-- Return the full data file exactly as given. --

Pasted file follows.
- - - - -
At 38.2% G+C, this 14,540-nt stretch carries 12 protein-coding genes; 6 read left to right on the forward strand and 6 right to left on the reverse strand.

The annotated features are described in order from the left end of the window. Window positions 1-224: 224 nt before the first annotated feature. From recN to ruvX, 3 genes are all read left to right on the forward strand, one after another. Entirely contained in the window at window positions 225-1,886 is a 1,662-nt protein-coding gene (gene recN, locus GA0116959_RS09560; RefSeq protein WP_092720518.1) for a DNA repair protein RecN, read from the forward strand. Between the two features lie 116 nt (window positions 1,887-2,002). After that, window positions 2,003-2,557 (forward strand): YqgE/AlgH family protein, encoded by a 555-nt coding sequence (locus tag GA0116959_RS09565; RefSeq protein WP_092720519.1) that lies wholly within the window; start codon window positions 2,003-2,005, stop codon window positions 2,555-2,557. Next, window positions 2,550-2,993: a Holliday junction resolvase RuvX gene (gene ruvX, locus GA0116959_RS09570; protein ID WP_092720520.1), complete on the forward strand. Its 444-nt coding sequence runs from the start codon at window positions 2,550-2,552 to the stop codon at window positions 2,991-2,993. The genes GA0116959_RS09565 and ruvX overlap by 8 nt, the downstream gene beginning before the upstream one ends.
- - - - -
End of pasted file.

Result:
At 38.2% G+C, this 14,540-nt stretch carries 12 protein-coding genes; 6 read left to right on the forward strand and 6 right to left on the reverse strand.

The annotated features are described in order from the left end of the window. Window positions 1-224: 224 nt before the first annotated feature. From recN to ruvX, 3 genes are all read left to right on the forward strand, one after another. Entirely contained in the window at window positions 225-1,886 is a 1,662-nt protein-coding gene (gene recN, locus GA0116959_RS09560; RefSeq protein WP_092720518.1) for a DNA repair protein RecN, read from the forward strand. Between the two features lie 116 nt (window positions 1,887-2,002). After that, window positions 2,003-2,557 (forward strand): YqgE/AlgH family protein, encoded by a 555-nt coding sequence (locus tag GA0116959_RS09565; RefSeq protein WP_092720519.1) that lies wholly within the window; start codon window positions 2,003-2,005, stop codon window positions 2,555-2,557. Next, window positions 2,550-2,993: a Holliday junction resolvase RuvX gene (gene ruvX, locus GA0116959_RS09570; protein ID WP_092720520.1), complete on the forward strand. Its 444-nt coding sequence runs from the start codon at window positions 2,550-2,552 to the stop codon at window positions 2,991-2,993. The genes GA0116959_RS09565 and ruvX overlap by 8 nt, the downstream gene beginning before the upstream one ends.